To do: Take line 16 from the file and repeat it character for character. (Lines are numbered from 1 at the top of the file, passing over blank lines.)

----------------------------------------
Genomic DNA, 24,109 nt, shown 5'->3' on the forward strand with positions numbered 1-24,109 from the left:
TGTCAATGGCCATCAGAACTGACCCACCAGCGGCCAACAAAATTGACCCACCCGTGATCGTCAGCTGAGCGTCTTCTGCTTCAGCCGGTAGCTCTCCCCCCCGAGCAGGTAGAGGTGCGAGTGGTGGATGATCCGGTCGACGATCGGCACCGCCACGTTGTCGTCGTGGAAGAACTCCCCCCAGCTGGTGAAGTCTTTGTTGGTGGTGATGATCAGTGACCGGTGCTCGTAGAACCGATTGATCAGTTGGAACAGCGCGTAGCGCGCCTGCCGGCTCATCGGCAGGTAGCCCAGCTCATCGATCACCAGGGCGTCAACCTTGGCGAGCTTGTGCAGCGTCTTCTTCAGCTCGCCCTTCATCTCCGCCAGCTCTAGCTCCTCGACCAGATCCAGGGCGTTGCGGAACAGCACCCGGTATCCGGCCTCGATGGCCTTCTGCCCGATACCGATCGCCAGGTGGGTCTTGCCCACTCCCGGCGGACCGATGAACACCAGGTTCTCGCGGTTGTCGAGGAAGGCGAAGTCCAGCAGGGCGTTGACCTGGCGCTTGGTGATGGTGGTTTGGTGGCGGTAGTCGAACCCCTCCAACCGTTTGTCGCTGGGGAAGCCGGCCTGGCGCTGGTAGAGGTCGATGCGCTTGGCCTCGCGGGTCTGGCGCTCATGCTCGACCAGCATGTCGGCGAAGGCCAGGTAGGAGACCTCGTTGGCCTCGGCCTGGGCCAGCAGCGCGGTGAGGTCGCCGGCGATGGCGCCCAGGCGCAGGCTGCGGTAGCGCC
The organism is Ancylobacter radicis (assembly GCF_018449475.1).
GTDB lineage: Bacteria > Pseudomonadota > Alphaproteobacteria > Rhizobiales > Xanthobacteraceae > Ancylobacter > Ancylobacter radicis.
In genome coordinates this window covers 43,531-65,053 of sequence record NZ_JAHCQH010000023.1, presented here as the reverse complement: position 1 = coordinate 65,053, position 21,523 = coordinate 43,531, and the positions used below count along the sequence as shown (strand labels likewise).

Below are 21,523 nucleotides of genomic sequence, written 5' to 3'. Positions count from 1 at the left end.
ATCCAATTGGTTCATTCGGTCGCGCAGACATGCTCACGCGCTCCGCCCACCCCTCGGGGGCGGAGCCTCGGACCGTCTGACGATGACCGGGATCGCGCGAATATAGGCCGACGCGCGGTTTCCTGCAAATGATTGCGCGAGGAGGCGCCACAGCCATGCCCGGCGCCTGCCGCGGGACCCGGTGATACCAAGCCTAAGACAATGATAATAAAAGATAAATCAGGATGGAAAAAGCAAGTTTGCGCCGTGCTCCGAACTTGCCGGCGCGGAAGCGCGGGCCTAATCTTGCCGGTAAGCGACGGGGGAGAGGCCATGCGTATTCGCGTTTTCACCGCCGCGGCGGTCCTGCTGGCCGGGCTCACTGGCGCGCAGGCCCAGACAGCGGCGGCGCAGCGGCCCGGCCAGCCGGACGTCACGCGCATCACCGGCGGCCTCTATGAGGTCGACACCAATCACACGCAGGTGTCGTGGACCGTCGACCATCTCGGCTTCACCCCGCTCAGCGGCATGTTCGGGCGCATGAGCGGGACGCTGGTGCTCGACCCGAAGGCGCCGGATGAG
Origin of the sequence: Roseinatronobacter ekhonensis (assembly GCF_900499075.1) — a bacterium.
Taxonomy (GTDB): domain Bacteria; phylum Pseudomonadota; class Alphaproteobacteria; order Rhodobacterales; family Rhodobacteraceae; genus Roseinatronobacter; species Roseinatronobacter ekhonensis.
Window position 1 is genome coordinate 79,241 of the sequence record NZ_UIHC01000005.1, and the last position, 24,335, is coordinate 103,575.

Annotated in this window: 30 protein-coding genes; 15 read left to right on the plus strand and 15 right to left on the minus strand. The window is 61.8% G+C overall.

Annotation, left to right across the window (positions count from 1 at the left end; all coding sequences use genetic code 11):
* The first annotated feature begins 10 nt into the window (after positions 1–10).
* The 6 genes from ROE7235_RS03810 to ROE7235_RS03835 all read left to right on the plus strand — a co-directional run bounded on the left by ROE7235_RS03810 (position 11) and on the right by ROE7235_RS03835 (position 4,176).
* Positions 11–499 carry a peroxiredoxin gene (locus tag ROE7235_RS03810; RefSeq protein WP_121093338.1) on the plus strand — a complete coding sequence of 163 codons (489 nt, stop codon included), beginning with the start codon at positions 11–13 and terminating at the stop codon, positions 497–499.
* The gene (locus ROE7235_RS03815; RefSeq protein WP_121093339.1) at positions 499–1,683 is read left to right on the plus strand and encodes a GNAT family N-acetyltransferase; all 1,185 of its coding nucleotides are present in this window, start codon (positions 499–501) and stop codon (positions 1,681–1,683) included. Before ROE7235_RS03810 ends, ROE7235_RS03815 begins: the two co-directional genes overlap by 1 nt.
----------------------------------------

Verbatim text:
* The gene (locus ROE7235_RS03815; RefSeq protein WP_121093339.1) at positions 499–1,683 is read left to right on the plus strand and encodes a GNAT family N-acetyltransferase; all 1,185 of its coding nucleotides are present in this window, start codon (positions 499–501) and stop codon (positions 1,681–1,683) included. Before ROE7235_RS03810 ends, ROE7235_RS03815 begins: the two co-directional genes overlap by 1 nt.